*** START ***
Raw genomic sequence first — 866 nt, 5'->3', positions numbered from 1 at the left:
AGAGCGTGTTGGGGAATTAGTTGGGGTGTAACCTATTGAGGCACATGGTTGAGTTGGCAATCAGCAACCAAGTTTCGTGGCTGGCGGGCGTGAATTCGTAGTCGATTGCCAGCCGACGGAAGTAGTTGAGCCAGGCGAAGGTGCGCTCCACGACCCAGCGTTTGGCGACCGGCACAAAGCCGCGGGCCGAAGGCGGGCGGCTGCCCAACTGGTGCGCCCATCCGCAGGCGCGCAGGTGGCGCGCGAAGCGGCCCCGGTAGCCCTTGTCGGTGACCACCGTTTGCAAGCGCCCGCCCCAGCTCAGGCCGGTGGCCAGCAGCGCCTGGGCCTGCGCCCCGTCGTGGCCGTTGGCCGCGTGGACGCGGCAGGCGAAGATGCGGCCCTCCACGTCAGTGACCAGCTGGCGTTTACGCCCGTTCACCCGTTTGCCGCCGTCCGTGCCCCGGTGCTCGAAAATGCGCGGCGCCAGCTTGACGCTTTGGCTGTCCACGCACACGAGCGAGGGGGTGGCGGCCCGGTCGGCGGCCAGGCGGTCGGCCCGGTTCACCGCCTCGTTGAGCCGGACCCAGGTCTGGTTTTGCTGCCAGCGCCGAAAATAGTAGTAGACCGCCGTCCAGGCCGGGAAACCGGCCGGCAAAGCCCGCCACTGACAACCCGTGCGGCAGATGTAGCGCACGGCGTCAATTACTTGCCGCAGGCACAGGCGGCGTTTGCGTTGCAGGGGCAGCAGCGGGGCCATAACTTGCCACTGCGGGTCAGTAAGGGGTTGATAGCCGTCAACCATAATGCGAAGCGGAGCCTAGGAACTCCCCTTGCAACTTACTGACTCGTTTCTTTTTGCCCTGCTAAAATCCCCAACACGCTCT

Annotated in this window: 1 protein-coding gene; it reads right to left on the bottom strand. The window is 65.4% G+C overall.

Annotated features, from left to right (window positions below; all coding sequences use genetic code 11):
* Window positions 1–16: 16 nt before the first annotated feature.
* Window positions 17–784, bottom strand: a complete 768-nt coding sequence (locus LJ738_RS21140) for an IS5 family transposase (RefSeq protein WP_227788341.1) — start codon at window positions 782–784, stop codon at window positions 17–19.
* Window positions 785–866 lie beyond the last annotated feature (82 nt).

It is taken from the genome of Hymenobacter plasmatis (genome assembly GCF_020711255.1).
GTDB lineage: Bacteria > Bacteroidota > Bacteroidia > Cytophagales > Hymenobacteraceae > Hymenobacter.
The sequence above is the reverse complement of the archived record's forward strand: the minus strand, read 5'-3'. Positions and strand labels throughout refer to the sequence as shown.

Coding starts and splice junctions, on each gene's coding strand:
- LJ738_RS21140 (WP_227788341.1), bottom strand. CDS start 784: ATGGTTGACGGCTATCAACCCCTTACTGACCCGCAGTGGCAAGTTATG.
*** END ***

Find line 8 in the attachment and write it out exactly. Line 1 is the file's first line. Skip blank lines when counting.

It is taken from the genome of Hymenobacter plasmatis (genome assembly GCF_020711255.1).